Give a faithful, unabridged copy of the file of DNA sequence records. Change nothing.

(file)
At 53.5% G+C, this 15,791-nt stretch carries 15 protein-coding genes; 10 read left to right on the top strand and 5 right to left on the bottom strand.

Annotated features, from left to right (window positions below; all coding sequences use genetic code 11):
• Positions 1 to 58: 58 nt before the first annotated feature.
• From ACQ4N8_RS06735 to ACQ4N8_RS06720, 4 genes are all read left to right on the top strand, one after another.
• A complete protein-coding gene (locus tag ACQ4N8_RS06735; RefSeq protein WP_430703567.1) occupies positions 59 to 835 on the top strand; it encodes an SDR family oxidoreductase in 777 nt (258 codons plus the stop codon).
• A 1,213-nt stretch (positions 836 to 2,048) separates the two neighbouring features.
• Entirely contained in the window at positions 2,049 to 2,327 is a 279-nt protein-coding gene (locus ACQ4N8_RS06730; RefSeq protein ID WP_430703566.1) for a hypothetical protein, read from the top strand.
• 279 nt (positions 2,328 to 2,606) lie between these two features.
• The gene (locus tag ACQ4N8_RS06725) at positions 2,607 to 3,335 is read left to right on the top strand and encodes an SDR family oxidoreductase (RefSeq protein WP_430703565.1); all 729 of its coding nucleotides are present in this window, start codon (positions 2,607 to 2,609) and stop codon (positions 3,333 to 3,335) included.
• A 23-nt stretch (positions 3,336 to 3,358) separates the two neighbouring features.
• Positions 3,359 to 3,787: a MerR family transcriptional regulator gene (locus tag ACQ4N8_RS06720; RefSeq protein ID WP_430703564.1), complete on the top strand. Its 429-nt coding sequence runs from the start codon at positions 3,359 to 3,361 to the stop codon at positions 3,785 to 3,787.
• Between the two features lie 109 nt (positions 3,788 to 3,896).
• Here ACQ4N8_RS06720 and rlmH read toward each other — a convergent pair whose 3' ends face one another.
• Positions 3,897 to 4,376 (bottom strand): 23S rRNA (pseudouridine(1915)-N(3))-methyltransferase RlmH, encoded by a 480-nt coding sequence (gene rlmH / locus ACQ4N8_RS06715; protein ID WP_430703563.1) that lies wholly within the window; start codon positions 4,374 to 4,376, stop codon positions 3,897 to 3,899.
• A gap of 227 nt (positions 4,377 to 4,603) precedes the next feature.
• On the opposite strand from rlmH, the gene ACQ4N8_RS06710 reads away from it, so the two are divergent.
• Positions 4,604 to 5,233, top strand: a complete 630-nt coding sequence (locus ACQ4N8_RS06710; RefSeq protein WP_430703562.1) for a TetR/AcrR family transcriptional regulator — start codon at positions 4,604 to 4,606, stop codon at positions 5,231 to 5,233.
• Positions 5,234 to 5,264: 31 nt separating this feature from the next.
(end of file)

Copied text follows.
At 53.5% G+C, this 15,791-nt stretch carries 15 protein-coding genes; 10 read left to right on the top strand and 5 right to left on the bottom strand.

Annotated features, from left to right (window positions below; all coding sequences use genetic code 11):
• Positions 1 to 58: 58 nt before the first annotated feature.
• From ACQ4N8_RS06735 to ACQ4N8_RS06720, 4 genes are all read left to right on the top strand, one after another.
• A complete protein-coding gene (locus tag ACQ4N8_RS06735; RefSeq protein WP_430703567.1) occupies positions 59 to 835 on the top strand; it encodes an SDR family oxidoreductase in 777 nt (258 codons plus the stop codon).
• A 1,213-nt stretch (positions 836 to 2,048) separates the two neighbouring features.
• Entirely contained in the window at positions 2,049 to 2,327 is a 279-nt protein-coding gene (locus ACQ4N8_RS06730; RefSeq protein ID WP_430703566.1) for a hypothetical protein, read from the top strand.
• 279 nt (positions 2,328 to 2,606) lie between these two features.
• The gene (locus tag ACQ4N8_RS06725) at positions 2,607 to 3,335 is read left to right on the top strand and encodes an SDR family oxidoreductase (RefSeq protein WP_430703565.1); all 729 of its coding nucleotides are present in this window, start codon (positions 2,607 to 2,609) and stop codon (positions 3,333 to 3,335) included.
• A 23-nt stretch (positions 3,336 to 3,358) separates the two neighbouring features.
• Positions 3,359 to 3,787: a MerR family transcriptional regulator gene (locus tag ACQ4N8_RS06720; RefSeq protein ID WP_430703564.1), complete on the top strand. Its 429-nt coding sequence runs from the start codon at positions 3,359 to 3,361 to the stop codon at positions 3,785 to 3,787.
• Between the two features lie 109 nt (positions 3,788 to 3,896).
• Here ACQ4N8_RS06720 and rlmH read toward each other — a convergent pair whose 3' ends face one another.
• Positions 3,897 to 4,376 (bottom strand): 23S rRNA (pseudouridine(1915)-N(3))-methyltransferase RlmH, encoded by a 480-nt coding sequence (gene rlmH / locus ACQ4N8_RS06715; protein ID WP_430703563.1) that lies wholly within the window; start codon positions 4,374 to 4,376, stop codon positions 3,897 to 3,899.
• A gap of 227 nt (positions 4,377 to 4,603) precedes the next feature.
• On the opposite strand from rlmH, the gene ACQ4N8_RS06710 reads away from it, so the two are divergent.
• Positions 4,604 to 5,233, top strand: a complete 630-nt coding sequence (locus ACQ4N8_RS06710; RefSeq protein WP_430703562.1) for a TetR/AcrR family transcriptional regulator — start codon at positions 4,604 to 4,606, stop codon at positions 5,231 to 5,233.
• Positions 5,234 to 5,264: 31 nt separating this feature from the next.